We've been immensely fortunate here on In Defense Of to meet and speak with members of the geek community and various fanbases who use their passions, creativity, and sheer numbers to enact positive changes in the world. From online gamers fundraising for Save the Children, to artists and illustrators auctioning their work for refugee aid, to fan groups volunteering time and resources to political and social activism; it's clear that our fanatical passions bring us together, and when we stand together, we stand stronger.
It came as no surprise to us that, while attending a Doctor Who convention this year, we met a group of people who exemplify the crossroad between fan appreciation and philanthropy -- or to steal a term from their organization's founder, "fanthropy". Their virtual running events have hundreds upon thousands of participants, and each event is specifically targeted to channel donated funds to a charity uniquely connected to the fandom involved.
One conversation later, and we immediately saw the benefit of sharing their vision, efforts, and tremendous successes with the IDO listening community. We hope to connect with many more such innovators and catalysts for positive change in the years ahead.
We're joined this time in-studio by Brian Biggs, founder of the Whovian Running Club, Hogwarts Running Club, and Chilton Running Club, to chat about geek altruism and fandom-inspired fundraising efforts.
BONUS SEGMENT: We're adding a section to the start of every IDO installment to celebrate and signal boost the positive news from our greater fandom circles, because we can always use some o' that feel-good in today's world. This session, there's absolutely nothing better to talk about than the global success of the Wonder Woman cinematic release -- and we spend a few minutes cheering the triumphs, the empowerment for fangirls and enlightenment for fanboys, and our unabashed love of Patty Jenkins.
The adage states that art imitates life. True to the stage, the novel, the canvas, the screen, we see the influences of events and subjects of societal importance relative to the time each creative work is crafted. Often, the influence is worn as clear as a scarlet letter, as a clear and unequivocal statement from creator to audience about their observations of the world of that time, and the people within it. Other times, the impact of cultural impression, social nature and mindset are more nuanced, but can be identified by a more objective eye.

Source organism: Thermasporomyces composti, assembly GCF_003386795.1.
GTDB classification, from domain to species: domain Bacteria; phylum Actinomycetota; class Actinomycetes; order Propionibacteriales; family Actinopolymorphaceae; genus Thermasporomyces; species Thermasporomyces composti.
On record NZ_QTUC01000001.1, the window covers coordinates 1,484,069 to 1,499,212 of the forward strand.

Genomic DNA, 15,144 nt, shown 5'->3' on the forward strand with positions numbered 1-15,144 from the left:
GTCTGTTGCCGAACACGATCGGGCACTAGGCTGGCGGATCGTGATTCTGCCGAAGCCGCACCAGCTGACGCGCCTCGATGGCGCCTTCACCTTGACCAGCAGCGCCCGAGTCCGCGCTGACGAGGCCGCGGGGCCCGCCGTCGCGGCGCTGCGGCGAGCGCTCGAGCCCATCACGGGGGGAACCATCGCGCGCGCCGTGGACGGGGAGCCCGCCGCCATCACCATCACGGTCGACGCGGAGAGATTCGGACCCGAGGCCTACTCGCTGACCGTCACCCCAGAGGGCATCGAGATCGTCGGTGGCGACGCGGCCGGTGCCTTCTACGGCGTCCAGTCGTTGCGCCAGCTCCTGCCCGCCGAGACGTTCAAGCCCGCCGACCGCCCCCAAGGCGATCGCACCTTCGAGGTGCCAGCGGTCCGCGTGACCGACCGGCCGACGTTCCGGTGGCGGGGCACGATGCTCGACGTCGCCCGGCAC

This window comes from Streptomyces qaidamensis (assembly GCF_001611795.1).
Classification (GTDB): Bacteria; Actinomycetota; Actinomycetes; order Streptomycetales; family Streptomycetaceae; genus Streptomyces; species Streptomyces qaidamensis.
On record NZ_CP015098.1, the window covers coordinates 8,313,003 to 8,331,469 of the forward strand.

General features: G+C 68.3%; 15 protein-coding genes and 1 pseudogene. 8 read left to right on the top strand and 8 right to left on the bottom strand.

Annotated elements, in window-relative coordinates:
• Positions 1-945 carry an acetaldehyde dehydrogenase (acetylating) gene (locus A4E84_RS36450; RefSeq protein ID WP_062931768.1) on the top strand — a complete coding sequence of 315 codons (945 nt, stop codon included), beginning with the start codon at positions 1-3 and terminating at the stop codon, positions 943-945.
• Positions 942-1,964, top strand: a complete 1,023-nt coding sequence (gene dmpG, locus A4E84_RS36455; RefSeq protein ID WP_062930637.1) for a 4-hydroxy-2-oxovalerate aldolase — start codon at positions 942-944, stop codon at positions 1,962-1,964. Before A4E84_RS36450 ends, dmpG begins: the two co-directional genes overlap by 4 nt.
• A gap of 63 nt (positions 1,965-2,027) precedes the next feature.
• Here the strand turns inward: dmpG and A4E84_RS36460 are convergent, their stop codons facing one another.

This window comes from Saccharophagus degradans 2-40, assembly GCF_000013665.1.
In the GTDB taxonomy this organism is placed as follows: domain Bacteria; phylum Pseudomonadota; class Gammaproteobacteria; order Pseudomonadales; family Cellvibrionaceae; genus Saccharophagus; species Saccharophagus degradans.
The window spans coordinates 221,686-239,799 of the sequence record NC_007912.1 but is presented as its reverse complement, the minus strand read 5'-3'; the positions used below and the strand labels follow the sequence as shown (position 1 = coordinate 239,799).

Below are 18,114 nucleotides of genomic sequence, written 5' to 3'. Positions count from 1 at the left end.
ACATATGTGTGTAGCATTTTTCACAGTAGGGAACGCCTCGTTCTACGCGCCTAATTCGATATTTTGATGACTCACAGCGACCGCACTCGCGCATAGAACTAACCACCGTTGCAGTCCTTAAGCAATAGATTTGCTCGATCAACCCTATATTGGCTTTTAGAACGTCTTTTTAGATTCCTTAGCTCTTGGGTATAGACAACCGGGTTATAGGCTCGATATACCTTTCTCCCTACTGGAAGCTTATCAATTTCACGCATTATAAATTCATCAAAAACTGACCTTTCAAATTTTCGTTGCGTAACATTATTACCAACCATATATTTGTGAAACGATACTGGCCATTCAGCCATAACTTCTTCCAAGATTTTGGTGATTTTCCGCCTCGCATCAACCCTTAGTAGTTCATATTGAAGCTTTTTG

If Shakespeare's Merchant of Venice and Harper Lee's To Kill a Mockingbird can exemplify the lens of art focusing upon a point in humanity's behaviors, state of mind, triumphs and tragedies, is there anything that says the same could not be true for the comic book and graphic novel medium? Can superhero stories really teach us anything about ourselves as a community, a nation, a species?
From the use of anthropomorphic cartoon characters to sell war bonds and other government propaganda in the early 20th century, to the image of a certain futuristic rebel-princess-turned-general with fist raised in defiance of a modern-day political regime, it is an established practice to utilize a welcome, familiar, and widely understood cultural icon of fiction as the rallying or motivating point for a very real and serious grassroots effort. What makes this sort of juxtaposition so effective? Are there behavioral or psychological explanations for why the very thought of a film's theme, a literary character, or a representative logo of an organization entirely fictitious in origin can inspire us to support a cause, or raise our voices for (or against) a movement in our own nation, state, or neighborhood?
Joined by public broadcast producer Andy Hicks, we look into the origins, efficacy, and potential pitfalls of using geek or pop culture icons as the means to gather support or advocacy for another effort, be it social, environmental, political, or any other goal not directly related to the reference to begin with.
Hoist the Rebel flag, earn points for your house, and may the odds be ever in your favor.
We've made it abundantly clear how thrilled we are to witness the progression of fandom topics from the sidelines, to an era of "geek chic", to widespread mainstream adoption. Watercooler conversations now involve such subjects as the Marvel cinematic universe and 'Game of Thrones' as often as politics or sports (well, almost as often), and you can drop references to Star Wars, or even quote a line from a Harry Potter book at a party without getting side-eyed.
If this is the new age of geek assimilation, that should mean that the "old guard" of people in those fandoms should relish the new blood, increased interest, and new energy that the expanding fan-bases see, right? Well, not exactly. Why is it that the casual fan can still be made to feel marginalized, or even discouraged from the fandom because they're not as deeply invested as the hardcore or "superfans"?